Partners newly in love have very emotional responses when they gratefully reunite after time apart. Even though there is a high probability they will see each other again, they know it is not an absolute certainty.
Unfortunately, as intimate relationships mature, many partners let these important rituals diminish or lapse entirely.
Couples who once made clear that their sacred, intimate re-connection and separation experiences were top priority sadly allow them to diminish in importance. More pressing priorities emerge and many couples take for granted what they once carefully treasured.
When you open the front door to where your two-year-old awaits your homecoming, you won’t have a chance to put down whatever is in your hands, read the mail, go to the bathroom, make a phone call, or leave the spot at which you are attacked with voracious affection. That small child doesn’t care about anything but full body contact and feeling secure once more within your arms.
Similarly, when you separate from that small child, you can expect the same level of passion, though it is likely to be more of an intense protest. Not having the understanding or temporal ability to go forward in time, he or she fears you will never return, and will use every possible tactic to keep you there as long as possible. The woeful cries you hear are earnest and desperate, as is the anxiety that accompanies them. In some core place in that child’s heart, you might disappear.
I have counseled couples of all ages and at every stage of their relationships for almost four decades. Though most partners come asking for help with long-standing relationship issues, some are in shock and deep grief when an unexpected tragedy has struck.
The sadness of an irrevocable loss without warning leaves the other partner shattered and totally unprepared. He or she must not only suffer the trauma of that event, but also the anguishing regrets of reconnection opportunities now forever lost. In the depths of sorrow, those left grieving often ache for just one more chance to say, do, or take back something they did.
I have often been given the privilege of being included in these sorrowful moments. Those experiences have given me a gift I may otherwise not have known as deeply.
I have learned to honor and treasure one of life’s most precious existential truths: the guarantee of security is only an illusion and the future is not predictable. That conscious knowledge inspires me to make the decision to treasure what is until it is not, and to share that perspective with my patients who still have each other.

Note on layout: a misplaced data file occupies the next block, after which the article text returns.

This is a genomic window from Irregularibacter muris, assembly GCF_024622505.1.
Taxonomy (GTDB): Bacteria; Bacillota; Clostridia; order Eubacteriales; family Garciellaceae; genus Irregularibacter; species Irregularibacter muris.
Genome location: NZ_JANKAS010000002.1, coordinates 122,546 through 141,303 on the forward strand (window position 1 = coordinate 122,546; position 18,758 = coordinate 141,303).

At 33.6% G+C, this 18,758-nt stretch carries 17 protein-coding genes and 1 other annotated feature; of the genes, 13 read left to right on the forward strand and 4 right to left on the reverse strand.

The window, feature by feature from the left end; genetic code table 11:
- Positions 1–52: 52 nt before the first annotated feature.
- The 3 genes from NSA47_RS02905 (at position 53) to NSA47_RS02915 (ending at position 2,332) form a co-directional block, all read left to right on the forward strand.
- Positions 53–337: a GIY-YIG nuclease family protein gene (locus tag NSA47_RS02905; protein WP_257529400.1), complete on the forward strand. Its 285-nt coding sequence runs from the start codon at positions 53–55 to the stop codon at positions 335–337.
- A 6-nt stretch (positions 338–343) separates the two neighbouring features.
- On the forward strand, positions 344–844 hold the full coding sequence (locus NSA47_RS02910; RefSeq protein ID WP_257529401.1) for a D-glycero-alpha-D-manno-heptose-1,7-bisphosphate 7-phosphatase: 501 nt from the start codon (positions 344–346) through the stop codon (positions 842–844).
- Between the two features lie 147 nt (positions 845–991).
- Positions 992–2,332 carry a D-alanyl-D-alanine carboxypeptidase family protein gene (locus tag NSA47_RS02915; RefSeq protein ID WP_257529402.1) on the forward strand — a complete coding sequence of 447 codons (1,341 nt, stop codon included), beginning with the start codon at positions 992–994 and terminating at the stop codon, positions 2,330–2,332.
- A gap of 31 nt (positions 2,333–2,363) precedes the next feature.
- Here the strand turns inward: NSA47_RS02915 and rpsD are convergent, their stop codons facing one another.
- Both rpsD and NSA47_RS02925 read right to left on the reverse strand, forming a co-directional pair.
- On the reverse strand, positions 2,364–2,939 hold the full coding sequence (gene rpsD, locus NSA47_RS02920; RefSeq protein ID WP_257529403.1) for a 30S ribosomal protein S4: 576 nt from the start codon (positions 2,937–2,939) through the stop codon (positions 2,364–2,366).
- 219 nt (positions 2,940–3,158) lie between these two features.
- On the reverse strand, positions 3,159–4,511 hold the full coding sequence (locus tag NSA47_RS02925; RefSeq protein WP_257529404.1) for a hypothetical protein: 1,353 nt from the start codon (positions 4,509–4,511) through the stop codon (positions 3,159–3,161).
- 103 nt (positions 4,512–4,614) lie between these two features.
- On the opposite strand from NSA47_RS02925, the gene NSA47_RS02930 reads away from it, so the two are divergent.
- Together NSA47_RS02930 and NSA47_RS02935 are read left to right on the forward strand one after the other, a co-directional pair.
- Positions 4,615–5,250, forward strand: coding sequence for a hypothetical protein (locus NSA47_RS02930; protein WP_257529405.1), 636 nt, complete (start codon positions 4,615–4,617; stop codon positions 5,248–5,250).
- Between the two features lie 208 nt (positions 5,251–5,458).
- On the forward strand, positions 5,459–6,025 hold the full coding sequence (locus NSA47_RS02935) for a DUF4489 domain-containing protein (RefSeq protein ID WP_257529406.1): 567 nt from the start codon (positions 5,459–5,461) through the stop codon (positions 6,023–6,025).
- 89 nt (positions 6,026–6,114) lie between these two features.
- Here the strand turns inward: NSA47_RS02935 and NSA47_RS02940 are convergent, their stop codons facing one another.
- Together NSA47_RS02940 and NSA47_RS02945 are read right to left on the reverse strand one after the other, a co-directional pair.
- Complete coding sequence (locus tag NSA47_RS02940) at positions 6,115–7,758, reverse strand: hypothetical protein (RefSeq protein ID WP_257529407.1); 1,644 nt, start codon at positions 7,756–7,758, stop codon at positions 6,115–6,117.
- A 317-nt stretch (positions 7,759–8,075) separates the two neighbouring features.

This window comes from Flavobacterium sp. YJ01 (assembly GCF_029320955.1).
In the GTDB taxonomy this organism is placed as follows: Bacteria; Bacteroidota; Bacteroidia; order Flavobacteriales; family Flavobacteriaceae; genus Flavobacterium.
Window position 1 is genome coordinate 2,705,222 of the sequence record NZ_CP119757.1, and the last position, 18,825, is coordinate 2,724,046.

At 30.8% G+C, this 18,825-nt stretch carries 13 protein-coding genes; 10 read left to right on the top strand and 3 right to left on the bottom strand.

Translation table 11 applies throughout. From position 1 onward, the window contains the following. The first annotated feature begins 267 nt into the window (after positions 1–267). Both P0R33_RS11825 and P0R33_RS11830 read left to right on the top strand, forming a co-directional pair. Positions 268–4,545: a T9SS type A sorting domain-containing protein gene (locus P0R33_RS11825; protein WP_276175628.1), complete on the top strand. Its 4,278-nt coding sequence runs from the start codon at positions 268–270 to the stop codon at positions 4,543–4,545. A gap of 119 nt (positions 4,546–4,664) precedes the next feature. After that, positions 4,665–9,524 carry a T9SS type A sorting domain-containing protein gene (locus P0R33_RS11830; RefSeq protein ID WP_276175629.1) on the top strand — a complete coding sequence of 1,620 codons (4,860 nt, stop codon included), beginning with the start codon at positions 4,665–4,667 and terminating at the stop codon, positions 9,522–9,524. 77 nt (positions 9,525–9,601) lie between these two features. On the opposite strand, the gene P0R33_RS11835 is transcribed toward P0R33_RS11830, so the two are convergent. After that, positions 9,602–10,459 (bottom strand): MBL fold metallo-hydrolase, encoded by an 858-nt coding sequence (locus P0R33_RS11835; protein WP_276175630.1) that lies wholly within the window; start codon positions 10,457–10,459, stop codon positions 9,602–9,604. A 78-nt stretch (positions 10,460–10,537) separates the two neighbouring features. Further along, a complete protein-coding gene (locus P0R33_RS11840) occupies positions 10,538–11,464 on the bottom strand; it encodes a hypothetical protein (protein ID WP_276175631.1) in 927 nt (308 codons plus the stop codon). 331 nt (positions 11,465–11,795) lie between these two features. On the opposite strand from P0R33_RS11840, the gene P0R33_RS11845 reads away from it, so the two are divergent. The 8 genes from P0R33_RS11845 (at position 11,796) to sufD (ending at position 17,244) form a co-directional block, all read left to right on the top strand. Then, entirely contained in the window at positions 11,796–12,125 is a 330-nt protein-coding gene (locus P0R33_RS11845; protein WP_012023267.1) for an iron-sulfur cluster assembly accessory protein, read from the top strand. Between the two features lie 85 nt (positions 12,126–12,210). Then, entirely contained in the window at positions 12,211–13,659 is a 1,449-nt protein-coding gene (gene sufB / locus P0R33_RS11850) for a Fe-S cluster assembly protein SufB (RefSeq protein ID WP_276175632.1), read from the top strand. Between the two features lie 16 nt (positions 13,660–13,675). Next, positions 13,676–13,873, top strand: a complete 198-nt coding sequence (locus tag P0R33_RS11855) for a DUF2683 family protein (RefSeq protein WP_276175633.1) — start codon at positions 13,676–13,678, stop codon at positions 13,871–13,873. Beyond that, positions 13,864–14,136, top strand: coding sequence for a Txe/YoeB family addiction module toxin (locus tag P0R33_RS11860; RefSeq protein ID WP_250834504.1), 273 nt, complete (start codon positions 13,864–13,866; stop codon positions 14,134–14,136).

When anyone you love leaves your presence for any reason, for any destination, or for any period of time, don’t ever just casually say goodbye.
As you part, remember in your heart what your relationship means to you, always remembering that this could be the last time you might see each other. When you are given the blessing of their returning, welcome that opportunity as the gift it is, another chance to live the relationship as you want it to become.
If you treat every leaving and greeting ritual with that kind of treasuring, you will also receive a wonderful bonus. The conscious intent to treasure saying “goodbye” and “hello” with the gratitude that should accompany both becomes the foundation for extending that appreciation to other parts of your relationship.
Couples who have not forgotten to treasure the blessing of continuing their relationship practice their separation and connection rituals with the same sincerity and devotion as they did when their love was new.
They have discovered the core wisdom that not only is love precious and that it can be taken from them at any time, but that being fully present in parting and reconnecting with their loved ones reconfirms what they mean to each other while they are still together.
When you subscribe to receive my free relationship advice newsletter (below), I’ll teach you how to keep the connection in your relationship absolutely sacred. You’ll learn:
And if you’re already in a relationship and now wish you would have known all this at the beginning, it’s not too late for you. You can do just as my clients have done: build the right habits and skills to recapture the romance you once shared and create an even more connected future.
You’ll now understand what likely went wrong in your relationship, and you’ll know what to do to get things back on track.